NASA

Talk about the ultimate space jam.

The song is called "I.S.S. (Is Somebody Singing)," and it's billed as the first space-Earth musical collaboration. The project is a very long-distance project from Canadians Ed Robertson of Barenaked Ladies and Chris Hadfield, who currently commands the International Space Station.

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Shots - Health News
8:25 am
Fri February 8, 2013

Stressed Out Americans Want Help, But Many Don't Get It

Life as a millennial may not be as mellow as it looks.
iStockphoto.com

Nobody doubts that stress can contribute to health problems, from depression to anxiety to heart attacks.

But you could be forgiven for thinking that folks who take care of other people for a living don't seem to have fully absorbed the message.

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The Two-Way
8:24 am
Fri February 8, 2013

Is Nemo A No-Go Name For You?

Watch out: Nemo's coming.
Eric Charbonneau PR Newswire

The blizzard that's barreling toward the Northeast and New England has been dubbed Nemo by the folks at The Weather Channel, who as we've reported before are taking it upon themselves to name winter storms.

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Around the Nation
8:18 am
Fri February 8, 2013

In St. Louis, Trivia Is No Trivial Pursuit

Not everyone dresses up for trivia night, but since her table at St. Rita was named for the Minnesota Vikings, Laura Mueller couldn't resist.
Alan Greenblatt NPR

Originally published on Fri February 8, 2013 12:10 pm

There was barely room to walk from one end of the social hall to the other last Saturday night at St. Rita Catholic Church in Vinita Park, Mo.

The occasion wasn't a wedding, a christening or even a bingo game. It was trivia.

You can participate in trivia contests on slow nights in bars in practically any city across the country. But in the St. Louis area, trivia has evolved into a major source of revenue for nonprofit organizations.

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The Two-Way
7:10 am
Fri February 8, 2013

Bush Family's Emails Hacked; Probe Under Way

Former presidents George H.W. Bush (left) and George W. Bush at a 2010 World Series game in Arlington, Texas.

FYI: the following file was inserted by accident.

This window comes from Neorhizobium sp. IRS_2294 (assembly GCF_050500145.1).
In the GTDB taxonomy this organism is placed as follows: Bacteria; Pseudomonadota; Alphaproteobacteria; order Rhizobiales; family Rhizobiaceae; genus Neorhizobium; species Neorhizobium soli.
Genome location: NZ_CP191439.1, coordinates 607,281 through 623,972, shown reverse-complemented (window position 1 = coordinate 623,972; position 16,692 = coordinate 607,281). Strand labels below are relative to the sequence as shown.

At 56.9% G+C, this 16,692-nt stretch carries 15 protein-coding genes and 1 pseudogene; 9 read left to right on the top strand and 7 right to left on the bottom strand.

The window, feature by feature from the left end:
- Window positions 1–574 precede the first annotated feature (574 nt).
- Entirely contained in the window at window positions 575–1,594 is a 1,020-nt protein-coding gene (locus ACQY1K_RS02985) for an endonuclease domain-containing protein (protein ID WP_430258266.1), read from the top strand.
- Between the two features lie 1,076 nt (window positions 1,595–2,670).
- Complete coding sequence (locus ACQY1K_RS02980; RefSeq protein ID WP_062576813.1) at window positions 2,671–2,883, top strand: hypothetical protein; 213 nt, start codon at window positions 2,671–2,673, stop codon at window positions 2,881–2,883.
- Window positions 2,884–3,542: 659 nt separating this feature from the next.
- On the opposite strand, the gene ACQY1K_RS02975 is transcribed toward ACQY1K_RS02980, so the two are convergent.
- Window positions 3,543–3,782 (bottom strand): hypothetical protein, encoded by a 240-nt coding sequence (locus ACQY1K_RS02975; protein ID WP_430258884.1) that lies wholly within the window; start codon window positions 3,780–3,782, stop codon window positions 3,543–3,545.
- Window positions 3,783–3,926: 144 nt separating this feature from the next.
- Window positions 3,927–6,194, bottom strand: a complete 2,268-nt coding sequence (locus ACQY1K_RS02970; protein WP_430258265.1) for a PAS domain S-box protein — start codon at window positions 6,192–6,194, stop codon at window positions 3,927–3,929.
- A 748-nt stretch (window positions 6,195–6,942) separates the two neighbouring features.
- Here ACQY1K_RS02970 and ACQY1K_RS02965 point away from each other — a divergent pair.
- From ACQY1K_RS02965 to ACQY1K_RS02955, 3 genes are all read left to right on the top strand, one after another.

Matt Slocum/Pool Getty Images

Originally published on Fri February 8, 2013 7:35 am

A Smoking Gun report about the hacking of several email accounts belonging to members of presidents George W. and George H.W. Bush's family and some family friends has prompted a criminal investigation.

The Houston Chronicle says that Bush family spokesman Jim McGrath confirmed an investigation is under way, but declined further comment.

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The Two-Way
6:14 am
Fri February 8, 2013

50 Million People In Path Of Potentially Historic Blizzard

Trying to stay warm, a woman in New York City hung on to her hood Friday.
Justin Lane EPA /LANDOV

Originally published on Fri February 8, 2013 4:40 pm

(We'll be updating this post; most recently at 6:30 p.m. ET.)

Add up the populations in areas that the National Weather Service is warning will get at least 1 to 2 feet of snow starting Friday afternoon and you quickly see just how serious the situation will be.

About 50 million people are in the potentially historic storm's path.

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The Two-Way
5:57 am
Fri February 8, 2013

Book News: Should Ayn Rand Be Required Reading?

Originally published on Fri February 8, 2013 1:37 pm

The daily lowdown on books, publishing, and the occasional author behaving badly.

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Around the Nation
5:39 am
Fri February 8, 2013

Court's Swearing Decision Goes In Favor Of N.Y. Man

Originally published on Fri February 8, 2013 10:28 am

Transcript

STEVE INSKEEP, HOST:

Good morning. I'm Steve Inskeep, with a story of the power of words. Trevis D. Baker swore at a cop in Rochester. Police arrested him, but New York State's highest court threw out the charges. He has a First Amendment right to swear, so long as it's not a challenge to fight. Because the arrest was invalid, the court disallowed a search police conducted afterward.